OTTAWA (Reuters) - The Canadian government will suspend Parliament until early March, a spokesman said on Wednesday, giving it political advantages but bringing an angry backlash from a sidelined opposition.
Dimitri Soudas, spokesman for Conservative Prime Minister Stephen Harper, said the government would present a new policy speech on March 3, and a new federal budget the following day.
That means Parliament won’t resume on January 25 as previously scheduled, and debate on hot-button topics will cease.
“We’re not out of the woods (economically) yet but we’re not facing the same catastrophic possibilities of just one year ago,” Soudas told reporters in a conference call.
“So we want to make sure not only that the economy stays on track but also that we are preparing for future growth, prosperity and a return to balanced budgets.”
Postponing the reopening of Parliament until after the Winter Olympics in Vancouver means the government will be able to avoid persistent questions on the treatment of prisoners who were handed over to Afghan authorities by the Canadian military in 2006-07.
The government will also be able to take control of committees in the upper house of Parliament, the Senate. The Senate has been dominated by the opposition Liberal Party until now and the Liberals have blocked efforts at Senate reform.
All three opposition parties charged that Harper was trying to duck parliamentary accountability.
“Mr. Harper is showing his disregard for the democratic institutions of our country,” Liberal leader Michael Ignatieff said in a statement.
He said Harper was “showing that his first impulse when he is in trouble is to shut down Parliament.”
Jack Layton, who heads the small, left-leaning New Democratic Party, told Reuters: “It’s a slap in the face to the democratic process and all those Canadians -- who were in the majority, actually -- who voted for other parties and expected us to be there to hold Stephen Harper’s feet to the fire and make sure he didn’t go racing off too far in any one unacceptable direction.”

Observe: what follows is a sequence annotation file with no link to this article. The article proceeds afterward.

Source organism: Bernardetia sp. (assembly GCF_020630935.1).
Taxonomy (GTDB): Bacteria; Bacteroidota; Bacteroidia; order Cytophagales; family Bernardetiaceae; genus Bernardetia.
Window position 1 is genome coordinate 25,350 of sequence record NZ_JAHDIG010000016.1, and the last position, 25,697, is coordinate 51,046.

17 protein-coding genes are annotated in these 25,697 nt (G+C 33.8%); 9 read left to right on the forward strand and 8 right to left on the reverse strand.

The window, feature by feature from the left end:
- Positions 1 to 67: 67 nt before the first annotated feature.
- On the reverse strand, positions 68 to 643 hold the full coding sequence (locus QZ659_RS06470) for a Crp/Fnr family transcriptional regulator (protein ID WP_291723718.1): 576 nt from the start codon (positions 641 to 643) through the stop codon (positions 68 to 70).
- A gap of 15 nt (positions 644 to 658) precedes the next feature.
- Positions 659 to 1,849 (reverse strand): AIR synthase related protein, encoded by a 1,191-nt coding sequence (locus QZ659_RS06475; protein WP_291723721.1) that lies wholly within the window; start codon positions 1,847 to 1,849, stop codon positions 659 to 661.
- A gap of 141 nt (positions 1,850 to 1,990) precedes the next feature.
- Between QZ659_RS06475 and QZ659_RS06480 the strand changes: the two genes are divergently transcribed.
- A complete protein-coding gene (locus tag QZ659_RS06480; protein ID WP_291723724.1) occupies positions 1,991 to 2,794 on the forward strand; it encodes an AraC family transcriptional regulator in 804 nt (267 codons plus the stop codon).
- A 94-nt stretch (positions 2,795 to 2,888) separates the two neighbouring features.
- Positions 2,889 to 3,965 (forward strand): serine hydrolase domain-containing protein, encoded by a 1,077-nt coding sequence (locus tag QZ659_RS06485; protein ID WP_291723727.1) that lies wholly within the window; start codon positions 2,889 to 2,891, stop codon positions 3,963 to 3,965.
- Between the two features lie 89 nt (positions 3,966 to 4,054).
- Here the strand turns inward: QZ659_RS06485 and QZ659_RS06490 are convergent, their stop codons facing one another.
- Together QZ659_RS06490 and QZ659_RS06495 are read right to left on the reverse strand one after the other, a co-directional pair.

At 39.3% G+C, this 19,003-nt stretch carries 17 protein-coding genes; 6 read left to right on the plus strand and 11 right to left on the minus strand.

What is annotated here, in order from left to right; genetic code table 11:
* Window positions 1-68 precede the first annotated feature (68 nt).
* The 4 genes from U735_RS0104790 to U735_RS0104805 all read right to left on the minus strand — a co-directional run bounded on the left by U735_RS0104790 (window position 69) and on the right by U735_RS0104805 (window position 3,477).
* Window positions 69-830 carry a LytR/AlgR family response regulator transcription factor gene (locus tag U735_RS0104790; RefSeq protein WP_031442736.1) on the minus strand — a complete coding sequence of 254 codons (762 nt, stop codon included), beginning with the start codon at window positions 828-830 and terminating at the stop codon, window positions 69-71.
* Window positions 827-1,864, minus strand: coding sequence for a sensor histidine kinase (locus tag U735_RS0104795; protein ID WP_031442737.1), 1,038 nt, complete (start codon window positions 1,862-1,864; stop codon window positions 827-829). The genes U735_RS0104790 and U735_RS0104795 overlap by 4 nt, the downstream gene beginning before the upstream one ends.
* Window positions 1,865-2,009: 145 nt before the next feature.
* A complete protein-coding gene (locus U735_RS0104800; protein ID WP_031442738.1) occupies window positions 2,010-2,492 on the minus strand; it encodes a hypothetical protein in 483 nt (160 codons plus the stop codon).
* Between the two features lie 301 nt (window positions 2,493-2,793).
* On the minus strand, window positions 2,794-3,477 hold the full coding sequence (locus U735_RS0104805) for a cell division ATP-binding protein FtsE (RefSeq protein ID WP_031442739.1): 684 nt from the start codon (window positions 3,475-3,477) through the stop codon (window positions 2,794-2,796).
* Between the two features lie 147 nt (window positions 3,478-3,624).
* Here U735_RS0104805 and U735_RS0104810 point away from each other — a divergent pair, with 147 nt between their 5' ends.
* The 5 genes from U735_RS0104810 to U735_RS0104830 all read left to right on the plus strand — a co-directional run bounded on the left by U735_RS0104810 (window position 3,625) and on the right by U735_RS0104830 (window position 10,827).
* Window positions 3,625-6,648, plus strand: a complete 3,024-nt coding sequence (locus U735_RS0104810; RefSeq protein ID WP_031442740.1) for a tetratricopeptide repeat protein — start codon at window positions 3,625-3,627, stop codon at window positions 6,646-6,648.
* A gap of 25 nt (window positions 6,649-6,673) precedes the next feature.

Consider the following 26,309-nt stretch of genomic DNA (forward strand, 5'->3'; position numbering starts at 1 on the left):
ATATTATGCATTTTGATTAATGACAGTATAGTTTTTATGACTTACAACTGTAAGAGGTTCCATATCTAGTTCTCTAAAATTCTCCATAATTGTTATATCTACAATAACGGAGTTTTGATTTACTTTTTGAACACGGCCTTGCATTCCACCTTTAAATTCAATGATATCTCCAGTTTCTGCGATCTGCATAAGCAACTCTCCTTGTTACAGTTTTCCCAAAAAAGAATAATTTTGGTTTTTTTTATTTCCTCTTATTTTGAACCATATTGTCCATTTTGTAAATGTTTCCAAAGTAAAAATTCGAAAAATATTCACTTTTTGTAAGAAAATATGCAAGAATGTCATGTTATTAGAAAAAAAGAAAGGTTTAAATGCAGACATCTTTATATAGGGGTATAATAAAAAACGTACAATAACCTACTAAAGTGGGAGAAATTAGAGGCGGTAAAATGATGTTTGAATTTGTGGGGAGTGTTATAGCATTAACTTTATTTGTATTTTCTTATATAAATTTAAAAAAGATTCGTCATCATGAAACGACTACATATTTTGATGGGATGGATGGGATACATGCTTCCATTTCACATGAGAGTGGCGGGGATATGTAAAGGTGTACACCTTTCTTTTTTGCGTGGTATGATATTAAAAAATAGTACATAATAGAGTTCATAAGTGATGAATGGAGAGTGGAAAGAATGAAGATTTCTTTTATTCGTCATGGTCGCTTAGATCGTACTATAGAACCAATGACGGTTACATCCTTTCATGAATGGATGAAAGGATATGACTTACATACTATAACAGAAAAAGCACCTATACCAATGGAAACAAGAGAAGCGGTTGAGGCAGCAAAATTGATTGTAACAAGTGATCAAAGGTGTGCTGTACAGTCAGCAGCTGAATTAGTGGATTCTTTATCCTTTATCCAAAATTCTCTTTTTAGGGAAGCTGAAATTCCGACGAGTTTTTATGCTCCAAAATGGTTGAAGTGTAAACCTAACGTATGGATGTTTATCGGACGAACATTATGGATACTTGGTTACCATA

The separatist Bloc Quebecois said Harper had shown “no legitimate reason” for paralyzing Parliament until March.
Soudas said it was routine parliamentary practice and has been done 104 times in Canada’s history, an average of two to three times per Parliament. This will be the second suspension since Harper was reelected in October 2008.
The Conservatives have only a minority of seats in the House of Commons and need support from at least one other party to stay in power, but no election is likely in the near future.
A Nanos poll issued earlier on Wednesday showed the Conservatives would handily win an election if one were held now, although possibly not with enough seats to win a majority of seats in Parliament.
Nanos gave the Conservatives support of 39.5 percent of voters, compared with 30.2 percent for the Liberals. Under Canada’s voting system, a party usually needs support from at least 40 percent of voters to win a majority in Parliament.
Nanos polled 1,003 voters between December 10 and December 13. It considers its survey accurate within 3.1 percentage points, 19 times out of 20.
Additional reporting by Rod Nickel and John McCrank; editing by Peter Galloway